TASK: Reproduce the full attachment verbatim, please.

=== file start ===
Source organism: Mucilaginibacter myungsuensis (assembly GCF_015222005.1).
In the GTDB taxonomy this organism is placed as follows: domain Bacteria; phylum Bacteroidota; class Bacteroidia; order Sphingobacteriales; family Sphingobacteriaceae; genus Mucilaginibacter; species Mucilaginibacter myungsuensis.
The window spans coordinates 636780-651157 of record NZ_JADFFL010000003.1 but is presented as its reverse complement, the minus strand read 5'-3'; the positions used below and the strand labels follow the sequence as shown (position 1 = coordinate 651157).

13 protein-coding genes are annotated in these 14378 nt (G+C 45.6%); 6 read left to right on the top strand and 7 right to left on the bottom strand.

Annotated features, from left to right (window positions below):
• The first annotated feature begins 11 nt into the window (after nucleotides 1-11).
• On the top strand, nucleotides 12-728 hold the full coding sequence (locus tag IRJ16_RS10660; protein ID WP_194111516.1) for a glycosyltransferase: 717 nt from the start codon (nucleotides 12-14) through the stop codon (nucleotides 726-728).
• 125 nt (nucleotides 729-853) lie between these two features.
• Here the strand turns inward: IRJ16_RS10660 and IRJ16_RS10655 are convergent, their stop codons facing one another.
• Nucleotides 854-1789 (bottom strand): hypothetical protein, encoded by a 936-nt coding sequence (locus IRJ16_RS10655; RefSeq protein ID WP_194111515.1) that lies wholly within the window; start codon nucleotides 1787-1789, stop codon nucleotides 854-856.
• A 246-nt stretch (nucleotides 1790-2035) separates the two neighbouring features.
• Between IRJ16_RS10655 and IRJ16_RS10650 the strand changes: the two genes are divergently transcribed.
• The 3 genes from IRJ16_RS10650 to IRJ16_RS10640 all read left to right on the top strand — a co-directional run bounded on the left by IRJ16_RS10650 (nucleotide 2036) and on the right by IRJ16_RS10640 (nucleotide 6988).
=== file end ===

Source organism: Mucilaginibacter myungsuensis (assembly GCF_015222005.1).
In the GTDB taxonomy this organism is placed as follows: domain Bacteria; phylum Bacteroidota; class Bacteroidia; order Sphingobacteriales; family Sphingobacteriaceae; genus Mucilaginibacter; species Mucilaginibacter myungsuensis.
The window spans coordinates 636780-651157 of record NZ_JADFFL010000003.1 but is presented as its reverse complement, the minus strand read 5'-3'; the positions used below and the strand labels follow the sequence as shown (position 1 = coordinate 651157).

13 protein-coding genes are annotated in these 14378 nt (G+C 45.6%); 6 read left to right on the top strand and 7 right to left on the bottom strand.

Annotated features, from left to right (window positions below):
• The first annotated feature begins 11 nt into the window (after nucleotides 1-11).
• On the top strand, nucleotides 12-728 hold the full coding sequence (locus tag IRJ16_RS10660; protein ID WP_194111516.1) for a glycosyltransferase: 717 nt from the start codon (nucleotides 12-14) through the stop codon (nucleotides 726-728).
• 125 nt (nucleotides 729-853) lie between these two features.
• Here the strand turns inward: IRJ16_RS10660 and IRJ16_RS10655 are convergent, their stop codons facing one another.
• Nucleotides 854-1789 (bottom strand): hypothetical protein, encoded by a 936-nt coding sequence (locus IRJ16_RS10655; RefSeq protein ID WP_194111515.1) that lies wholly within the window; start codon nucleotides 1787-1789, stop codon nucleotides 854-856.
• A 246-nt stretch (nucleotides 1790-2035) separates the two neighbouring features.
• Between IRJ16_RS10655 and IRJ16_RS10650 the strand changes: the two genes are divergently transcribed.
• The 3 genes from IRJ16_RS10650 to IRJ16_RS10640 all read left to right on the top strand — a co-directional run bounded on the left by IRJ16_RS10650 (nucleotide 2036) and on the right by IRJ16_RS10640 (nucleotide 6988).